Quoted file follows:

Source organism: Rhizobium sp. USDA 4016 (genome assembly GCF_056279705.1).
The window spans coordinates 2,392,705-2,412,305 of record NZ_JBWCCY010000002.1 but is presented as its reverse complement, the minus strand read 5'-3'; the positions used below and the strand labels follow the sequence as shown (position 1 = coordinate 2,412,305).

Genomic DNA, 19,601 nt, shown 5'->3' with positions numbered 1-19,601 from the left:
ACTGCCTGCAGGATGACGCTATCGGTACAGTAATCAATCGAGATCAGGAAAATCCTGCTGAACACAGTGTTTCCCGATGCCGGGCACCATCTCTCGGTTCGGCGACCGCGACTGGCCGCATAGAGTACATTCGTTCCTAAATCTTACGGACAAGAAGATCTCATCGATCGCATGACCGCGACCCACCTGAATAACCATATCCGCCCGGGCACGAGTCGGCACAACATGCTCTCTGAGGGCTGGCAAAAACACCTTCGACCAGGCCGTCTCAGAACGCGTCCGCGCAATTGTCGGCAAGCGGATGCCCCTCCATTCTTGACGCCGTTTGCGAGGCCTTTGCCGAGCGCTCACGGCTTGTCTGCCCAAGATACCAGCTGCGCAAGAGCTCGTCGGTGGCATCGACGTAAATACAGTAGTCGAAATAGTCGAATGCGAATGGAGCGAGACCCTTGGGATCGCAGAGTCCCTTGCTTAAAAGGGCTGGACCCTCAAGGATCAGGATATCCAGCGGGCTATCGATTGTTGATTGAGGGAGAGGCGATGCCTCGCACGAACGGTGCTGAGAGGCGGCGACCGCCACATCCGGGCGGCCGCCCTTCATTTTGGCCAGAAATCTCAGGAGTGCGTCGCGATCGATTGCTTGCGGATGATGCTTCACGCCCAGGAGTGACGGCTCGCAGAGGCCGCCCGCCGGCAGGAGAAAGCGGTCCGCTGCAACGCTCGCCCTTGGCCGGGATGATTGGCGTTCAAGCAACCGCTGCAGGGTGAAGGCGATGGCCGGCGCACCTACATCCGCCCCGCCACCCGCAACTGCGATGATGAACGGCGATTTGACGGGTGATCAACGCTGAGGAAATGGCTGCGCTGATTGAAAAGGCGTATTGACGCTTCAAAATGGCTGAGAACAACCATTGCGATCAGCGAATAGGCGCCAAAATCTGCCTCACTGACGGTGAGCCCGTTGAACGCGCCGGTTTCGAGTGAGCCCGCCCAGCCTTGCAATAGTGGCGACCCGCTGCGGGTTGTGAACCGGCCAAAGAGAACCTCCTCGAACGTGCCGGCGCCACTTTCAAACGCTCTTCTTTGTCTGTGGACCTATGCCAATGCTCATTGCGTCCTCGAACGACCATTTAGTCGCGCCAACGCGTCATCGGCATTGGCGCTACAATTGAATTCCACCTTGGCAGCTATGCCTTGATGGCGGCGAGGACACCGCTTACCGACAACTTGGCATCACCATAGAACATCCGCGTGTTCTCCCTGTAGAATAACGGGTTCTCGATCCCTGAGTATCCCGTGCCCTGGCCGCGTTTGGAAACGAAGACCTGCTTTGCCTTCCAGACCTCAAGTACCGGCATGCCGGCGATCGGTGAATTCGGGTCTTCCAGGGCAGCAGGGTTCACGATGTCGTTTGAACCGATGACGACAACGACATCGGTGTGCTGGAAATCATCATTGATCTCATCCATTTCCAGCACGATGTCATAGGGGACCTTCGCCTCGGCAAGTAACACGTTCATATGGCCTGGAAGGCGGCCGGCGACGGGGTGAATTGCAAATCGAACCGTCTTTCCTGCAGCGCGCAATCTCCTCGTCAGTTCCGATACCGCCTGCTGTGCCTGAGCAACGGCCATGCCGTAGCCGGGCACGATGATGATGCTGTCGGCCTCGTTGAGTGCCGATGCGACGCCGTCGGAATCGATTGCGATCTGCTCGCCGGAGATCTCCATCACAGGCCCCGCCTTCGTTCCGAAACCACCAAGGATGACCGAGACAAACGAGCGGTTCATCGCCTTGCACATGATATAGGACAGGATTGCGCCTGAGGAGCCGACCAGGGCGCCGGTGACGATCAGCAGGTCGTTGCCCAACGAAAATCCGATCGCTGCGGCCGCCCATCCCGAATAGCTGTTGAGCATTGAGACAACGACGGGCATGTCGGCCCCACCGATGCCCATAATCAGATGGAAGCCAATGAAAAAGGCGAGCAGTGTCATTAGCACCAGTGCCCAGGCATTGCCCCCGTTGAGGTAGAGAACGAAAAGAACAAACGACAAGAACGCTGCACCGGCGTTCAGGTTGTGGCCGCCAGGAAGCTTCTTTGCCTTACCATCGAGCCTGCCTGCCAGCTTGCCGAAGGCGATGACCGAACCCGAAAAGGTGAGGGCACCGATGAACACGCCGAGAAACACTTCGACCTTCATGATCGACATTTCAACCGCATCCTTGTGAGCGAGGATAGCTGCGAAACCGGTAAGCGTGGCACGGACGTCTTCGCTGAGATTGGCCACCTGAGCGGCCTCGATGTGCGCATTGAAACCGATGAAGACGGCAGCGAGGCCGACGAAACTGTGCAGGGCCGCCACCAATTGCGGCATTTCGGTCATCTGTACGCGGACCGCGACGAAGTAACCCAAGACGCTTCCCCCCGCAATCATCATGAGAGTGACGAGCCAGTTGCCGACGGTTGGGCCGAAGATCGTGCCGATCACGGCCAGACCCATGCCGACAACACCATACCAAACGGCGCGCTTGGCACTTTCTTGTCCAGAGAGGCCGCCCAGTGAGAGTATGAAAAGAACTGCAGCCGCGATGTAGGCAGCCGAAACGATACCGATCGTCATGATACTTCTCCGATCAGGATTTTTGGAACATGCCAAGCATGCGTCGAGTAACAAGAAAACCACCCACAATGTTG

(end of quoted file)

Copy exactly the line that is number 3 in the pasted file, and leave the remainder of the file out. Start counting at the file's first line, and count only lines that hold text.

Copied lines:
Genomic DNA, 19,601 nt, shown 5'->3' with positions numbered 1-19,601 from the left: